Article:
Jesus arrives in Jerusalem where redemption will be accomplished. This will be the final week of Jesus' public ministry. Before he enters, he sends two disciples into the village to procure a donkey and a colt. He tells them that if anyone questions what they are doing that they should tell that the Lord needs them, and it would take care of any issues that might arise. These instructions were not an accident. God has always had a rescue plan. No detail is trivial or chance. As this drama will play out, God will superintend all things. This particular incident fulfilled what was prophesied by Zechariah. The disciples complied, and the transportation was secured. Jesus made his way into the city on his mount and the crowds gathered. They spread their cloaks on the road, cut branches to lay on the road, and shouted as Jesus made his entrance. The entire city is tired up by all the commotion, and when asked about Jesus the people replied that this is the prophet from Nazareth of Galilee. The city is nearing a fever pitch, and there is still confusion about Jesus' identity. This is all a part of God's redemption and although it will unfold in ways that would have been difficult to foresee God is saving man.
Jesus did what most Jews would do when they came to Jerusalem, and he went to the temple. His visit, however, was not for observing rituals, it was to drive out those that profaned this sacred monument. He reminds them of the scripture, and he scolds them for their irreverent behavior. The blind and lame made their way to him in the temple, and he healed them. The scene was more than the religious leaders could bear, and the shouts of the people made them indignant. They ask Jesus if he is aware of the praise that he is receiving and again he points them to the scripture. Jesus may receive praise because he is God. Jesus takes his leave of the leaders and the city and travel to Bethany to stay there.
Jesus heads back to Jerusalem the following morning and is hungry. He comes across a fig tree, but there is no fruit on it. Jesus responds in a severe way and curses it. The fig tree withers immediately. The disciples are astounded and wonder about how this had happened. Jesus reminds them of the importance of faith. It is also important to note that the fig tree was used in the Old Testament as a symbol of God's covenant blessing (see Jeremiah 8:13). In spite of the covenant blessings that God's people had enjoyed, they would not listen to the King or receive him.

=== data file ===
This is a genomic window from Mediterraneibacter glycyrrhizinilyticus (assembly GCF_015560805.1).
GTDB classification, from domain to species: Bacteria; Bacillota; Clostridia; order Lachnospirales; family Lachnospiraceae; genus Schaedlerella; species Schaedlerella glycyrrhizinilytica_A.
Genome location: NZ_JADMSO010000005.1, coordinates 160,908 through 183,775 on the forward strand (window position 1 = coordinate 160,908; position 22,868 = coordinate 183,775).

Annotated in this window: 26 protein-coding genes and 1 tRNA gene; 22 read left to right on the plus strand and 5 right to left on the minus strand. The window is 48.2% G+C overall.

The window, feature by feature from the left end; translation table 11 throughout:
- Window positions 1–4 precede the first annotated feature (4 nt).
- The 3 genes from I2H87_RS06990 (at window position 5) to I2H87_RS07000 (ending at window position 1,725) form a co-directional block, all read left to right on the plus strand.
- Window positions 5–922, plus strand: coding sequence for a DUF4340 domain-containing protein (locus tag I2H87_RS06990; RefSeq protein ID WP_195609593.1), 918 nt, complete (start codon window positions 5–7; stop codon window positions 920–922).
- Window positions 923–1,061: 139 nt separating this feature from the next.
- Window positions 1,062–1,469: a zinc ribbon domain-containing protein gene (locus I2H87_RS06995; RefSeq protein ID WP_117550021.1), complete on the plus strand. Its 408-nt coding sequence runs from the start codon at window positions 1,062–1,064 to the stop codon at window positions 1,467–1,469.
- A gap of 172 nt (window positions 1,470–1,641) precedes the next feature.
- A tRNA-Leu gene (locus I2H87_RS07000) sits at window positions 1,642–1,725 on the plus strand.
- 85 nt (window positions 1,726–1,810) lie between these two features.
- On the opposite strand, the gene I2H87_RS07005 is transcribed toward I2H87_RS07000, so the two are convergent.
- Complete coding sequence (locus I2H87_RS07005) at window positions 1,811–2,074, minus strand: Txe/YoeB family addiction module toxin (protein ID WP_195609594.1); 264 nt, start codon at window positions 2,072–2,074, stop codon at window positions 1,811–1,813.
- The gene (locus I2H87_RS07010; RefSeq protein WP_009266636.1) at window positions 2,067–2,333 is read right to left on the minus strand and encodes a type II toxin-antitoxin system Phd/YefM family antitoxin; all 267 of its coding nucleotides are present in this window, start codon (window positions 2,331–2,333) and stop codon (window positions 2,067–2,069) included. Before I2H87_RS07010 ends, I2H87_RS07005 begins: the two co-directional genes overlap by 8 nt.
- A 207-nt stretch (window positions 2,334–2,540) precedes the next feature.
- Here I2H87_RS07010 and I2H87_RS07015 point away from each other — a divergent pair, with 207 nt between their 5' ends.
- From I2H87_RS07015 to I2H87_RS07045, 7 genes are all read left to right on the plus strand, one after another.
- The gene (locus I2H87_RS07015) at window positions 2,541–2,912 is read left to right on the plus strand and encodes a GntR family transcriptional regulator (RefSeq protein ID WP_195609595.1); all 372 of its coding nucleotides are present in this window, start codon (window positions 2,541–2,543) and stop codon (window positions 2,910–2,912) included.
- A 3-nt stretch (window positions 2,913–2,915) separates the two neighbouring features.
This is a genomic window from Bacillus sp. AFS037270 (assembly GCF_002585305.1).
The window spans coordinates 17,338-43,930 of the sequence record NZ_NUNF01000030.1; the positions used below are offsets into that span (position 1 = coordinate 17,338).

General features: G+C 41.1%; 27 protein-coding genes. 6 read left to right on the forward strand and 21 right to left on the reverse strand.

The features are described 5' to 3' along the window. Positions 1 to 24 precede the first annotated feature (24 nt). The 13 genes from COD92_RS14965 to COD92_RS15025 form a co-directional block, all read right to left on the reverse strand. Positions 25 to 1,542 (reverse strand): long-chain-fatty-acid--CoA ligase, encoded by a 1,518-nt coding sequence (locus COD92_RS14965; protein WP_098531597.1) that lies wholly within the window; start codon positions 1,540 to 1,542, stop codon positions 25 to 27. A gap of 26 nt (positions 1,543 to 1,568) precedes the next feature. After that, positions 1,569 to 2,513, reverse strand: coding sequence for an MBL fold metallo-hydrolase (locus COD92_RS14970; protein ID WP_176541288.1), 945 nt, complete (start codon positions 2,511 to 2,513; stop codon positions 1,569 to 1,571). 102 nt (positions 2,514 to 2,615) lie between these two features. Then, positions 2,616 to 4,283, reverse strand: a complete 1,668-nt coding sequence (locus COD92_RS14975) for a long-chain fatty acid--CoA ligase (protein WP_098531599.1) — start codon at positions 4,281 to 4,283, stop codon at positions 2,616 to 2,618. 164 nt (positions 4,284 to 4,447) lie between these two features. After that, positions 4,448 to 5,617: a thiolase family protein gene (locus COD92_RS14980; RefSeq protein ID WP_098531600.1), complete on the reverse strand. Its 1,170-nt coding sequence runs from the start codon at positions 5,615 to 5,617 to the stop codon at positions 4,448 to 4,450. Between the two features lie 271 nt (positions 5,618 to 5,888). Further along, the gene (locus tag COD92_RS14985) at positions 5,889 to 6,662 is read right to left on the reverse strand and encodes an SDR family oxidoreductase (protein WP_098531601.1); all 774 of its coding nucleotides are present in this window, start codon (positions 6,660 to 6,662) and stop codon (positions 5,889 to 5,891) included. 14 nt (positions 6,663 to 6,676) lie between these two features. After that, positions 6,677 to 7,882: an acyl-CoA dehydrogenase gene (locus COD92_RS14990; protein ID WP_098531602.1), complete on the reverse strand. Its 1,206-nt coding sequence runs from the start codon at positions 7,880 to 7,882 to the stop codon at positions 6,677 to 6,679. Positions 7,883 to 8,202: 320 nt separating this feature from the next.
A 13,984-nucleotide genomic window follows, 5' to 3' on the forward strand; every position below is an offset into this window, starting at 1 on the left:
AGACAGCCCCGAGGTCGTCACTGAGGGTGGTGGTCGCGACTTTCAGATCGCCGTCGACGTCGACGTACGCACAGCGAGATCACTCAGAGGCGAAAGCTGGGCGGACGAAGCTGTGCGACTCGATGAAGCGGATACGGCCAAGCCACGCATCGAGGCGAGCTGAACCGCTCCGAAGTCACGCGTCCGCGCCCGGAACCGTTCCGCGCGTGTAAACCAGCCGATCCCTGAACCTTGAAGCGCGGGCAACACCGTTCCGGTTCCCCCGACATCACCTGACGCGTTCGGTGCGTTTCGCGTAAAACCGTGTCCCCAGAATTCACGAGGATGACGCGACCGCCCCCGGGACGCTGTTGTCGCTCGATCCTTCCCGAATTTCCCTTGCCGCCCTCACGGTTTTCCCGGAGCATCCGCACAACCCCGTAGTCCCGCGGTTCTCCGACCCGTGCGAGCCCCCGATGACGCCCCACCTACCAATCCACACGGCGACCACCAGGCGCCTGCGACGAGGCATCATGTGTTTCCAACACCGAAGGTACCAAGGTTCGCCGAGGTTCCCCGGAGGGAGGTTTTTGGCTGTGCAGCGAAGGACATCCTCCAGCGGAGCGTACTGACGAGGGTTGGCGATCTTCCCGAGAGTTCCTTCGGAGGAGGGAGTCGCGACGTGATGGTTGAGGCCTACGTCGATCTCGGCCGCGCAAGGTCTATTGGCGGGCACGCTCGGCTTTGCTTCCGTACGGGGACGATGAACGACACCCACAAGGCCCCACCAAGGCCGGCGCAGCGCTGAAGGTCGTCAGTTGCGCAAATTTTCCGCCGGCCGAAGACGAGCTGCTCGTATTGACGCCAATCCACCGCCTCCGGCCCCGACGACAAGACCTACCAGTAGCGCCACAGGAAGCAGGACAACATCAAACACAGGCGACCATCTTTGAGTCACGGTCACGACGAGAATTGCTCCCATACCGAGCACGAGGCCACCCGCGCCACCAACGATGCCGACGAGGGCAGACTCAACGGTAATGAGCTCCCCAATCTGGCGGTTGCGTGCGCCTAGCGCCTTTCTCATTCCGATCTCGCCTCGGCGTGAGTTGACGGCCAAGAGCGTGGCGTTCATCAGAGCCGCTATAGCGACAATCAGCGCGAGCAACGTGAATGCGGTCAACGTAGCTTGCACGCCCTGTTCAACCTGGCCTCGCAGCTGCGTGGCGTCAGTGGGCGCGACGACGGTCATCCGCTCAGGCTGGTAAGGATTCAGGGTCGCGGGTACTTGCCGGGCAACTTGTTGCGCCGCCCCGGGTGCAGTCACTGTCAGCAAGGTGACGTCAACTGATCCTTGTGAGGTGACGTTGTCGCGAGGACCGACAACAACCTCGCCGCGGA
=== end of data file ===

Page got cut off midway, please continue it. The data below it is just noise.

Who Made You King?
As Jesus returns to the Temple, a group of chief priests and elders meets him while he is teaching. The religious leaders want to know who gave Jesus his authority? Jesus tells them that he will answer their question if they answer his. He asks them about the baptism of John the Baptist which places them in an untenable position because they will either have to admit that they had been disobedient to God or face the wrath of the people for their belief about John the Baptist. They can only answer we do not know to which Jesus tells them that he will not give them an answer.
Stories That Sting
Jesus begins to tell stories that will sting the religious establishment. He starts with a story about a man that had two sons. The father instructs them to go and work in the vineyard. One son says no, but went later, and the other son said yes, but never went to work. Jesus wants to know which one did the will of his father? Everyone knew that it was the first one. Jesus announces that people considered most vile made their way into the kingdom ahead of those who sought to work their way in through the law. John the Baptist came in righteousness, and the religious establishment would not believe him. Jesus continued with another parable and spoke of a master that had planted a vineyard, fortified it, and leased it out to tenants while he went away. When the time came for him to collect his fruit, the tenets took the servants that he sent beat one, stoned one, and killed another. The master sent more servants to the vineyard, and the pattern continues. Finally, the master sent his son who would come with the father's authority. These evil tenants plotted to take the son, kill him, and steal his inheritance. Jesus asked the crowds what they thought the master would do to the tenants after they killed the son. There was no question that the master would put those wretched tenants to a miserable death and lease the vineyard to other tenants. Jesus explains that Psalm 118:22-23 is the Lord's doing and it was marvelous. The chief priests and Pharisees know that Jesus is talking about them, and they are furious. They would have arrested him on the spot, but they feared the people because they believed that Jesus was a prophet. These stories stung the religious establishment, and the animosity would devolve into a thirst for blood very soon.